Nearly a year after Picaflor won a NEXTY for its Live Culture Raw Fermented Pepper Flakes, we checked with founder Marcus McCauley on how the award has helped his business, and picked his brain on how he’s handled the messaging challenge of communicating to customers that some of Picaflor’s ingredients are actually would-be food waste.
How did you come to use “upcycled” ingredients? What is your product development process like?
Marcus McCauley: I look at it through the lens of functioning farm ecology. There’s all kinds of yield to be captured in a functioning farm ecology and it’s the same with our food system. There’s a lot of radishes left over in our local foodshed, and all kinds of excess in our food system that can be captured. Rather than losing that yield or using them as worm food, I thought we’d make human food out of them. So we tried fermenting them, and they’re great.
I do a radish kimchi, and a deep green kimchi as well. With the red pepper flakes, it was kind of a happy accident. We were going to have a processor separate the seeds and skins before the fermentor, but they backed out at the last second, after the peppers were already picked. So we had to figure it out real quick. We said, 'let’s just get it in the fermenter and we’ll separate the seeds and skins later'—and so we did. It was this thing that was an accidental byproduct.
You definitely don’t have to compromise quality to make use of yield that’s not being harvested. It’s a great part of the pepper that we didn’t plan on using. But it fit in a sense with our philosophy in that we said, ‘let’s take something that people know and love and then uplevel it with fermentation.’ I love hot sauce. But not all hot sauce is fermented. It’s the same with pepper flakes, most of us have never had a fermented pepper flake. We tried it and it was great.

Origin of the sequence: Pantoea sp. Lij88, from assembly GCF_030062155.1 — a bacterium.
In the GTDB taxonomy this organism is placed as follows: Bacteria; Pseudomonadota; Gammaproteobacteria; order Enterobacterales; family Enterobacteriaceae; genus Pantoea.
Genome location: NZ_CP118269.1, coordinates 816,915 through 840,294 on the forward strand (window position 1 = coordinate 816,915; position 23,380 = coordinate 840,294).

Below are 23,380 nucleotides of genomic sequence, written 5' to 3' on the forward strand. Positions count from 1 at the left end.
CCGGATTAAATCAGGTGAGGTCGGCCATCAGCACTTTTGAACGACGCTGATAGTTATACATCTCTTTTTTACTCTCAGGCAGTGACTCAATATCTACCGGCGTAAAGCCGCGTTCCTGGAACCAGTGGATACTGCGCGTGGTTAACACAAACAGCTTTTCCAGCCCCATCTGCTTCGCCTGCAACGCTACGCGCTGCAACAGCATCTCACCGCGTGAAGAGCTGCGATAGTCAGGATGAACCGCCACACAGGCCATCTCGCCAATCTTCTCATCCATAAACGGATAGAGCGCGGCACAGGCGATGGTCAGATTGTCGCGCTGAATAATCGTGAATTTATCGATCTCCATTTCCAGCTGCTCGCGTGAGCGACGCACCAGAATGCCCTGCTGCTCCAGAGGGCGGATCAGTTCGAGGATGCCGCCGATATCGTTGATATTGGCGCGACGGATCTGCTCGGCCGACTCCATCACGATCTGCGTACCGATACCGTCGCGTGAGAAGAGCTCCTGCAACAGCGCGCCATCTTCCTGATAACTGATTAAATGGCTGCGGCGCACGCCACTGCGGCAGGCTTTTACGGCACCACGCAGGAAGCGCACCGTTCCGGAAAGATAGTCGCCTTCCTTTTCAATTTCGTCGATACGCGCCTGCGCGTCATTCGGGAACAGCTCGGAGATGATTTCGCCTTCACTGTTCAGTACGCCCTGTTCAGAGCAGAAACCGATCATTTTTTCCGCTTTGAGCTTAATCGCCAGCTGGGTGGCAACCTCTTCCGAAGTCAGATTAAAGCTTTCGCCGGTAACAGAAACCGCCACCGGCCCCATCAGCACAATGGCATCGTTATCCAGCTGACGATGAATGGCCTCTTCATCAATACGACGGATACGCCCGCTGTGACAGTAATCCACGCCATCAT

Do dried foods retain the benefits of fermentation? Most fermented foods have some kind of liquid base.
MM: Yes. There are all kinds of things that happen through fermentation. Even when the cell is destroyed, there are cell fragments that are beneficial, immune boosting. There’s a lot of literature about that. But there are also some dormant cultures that remain on the flakes.
Is there anything you’ve learned along the way that could serve as a lesson for other young brands, particularly those focused on finding ways to upcycle ingredients? Or are there other food waste streams built into the food system that you’re already aware of?
MM: I tell people to get out on the land and make a relationship with primary production, with the farmer, and understand what the reality is on the farm. I think that opportunities will start to present themselves. And the more we can think of the food system as an ecology—an ecosystem has closed loops, and so we’re trying to close loops all the time. Capturing waste and making our food system more efficient and anti-fragile and regenerative in the long run. I think it’s the right thing to do and I think it’s an urgent thing to do.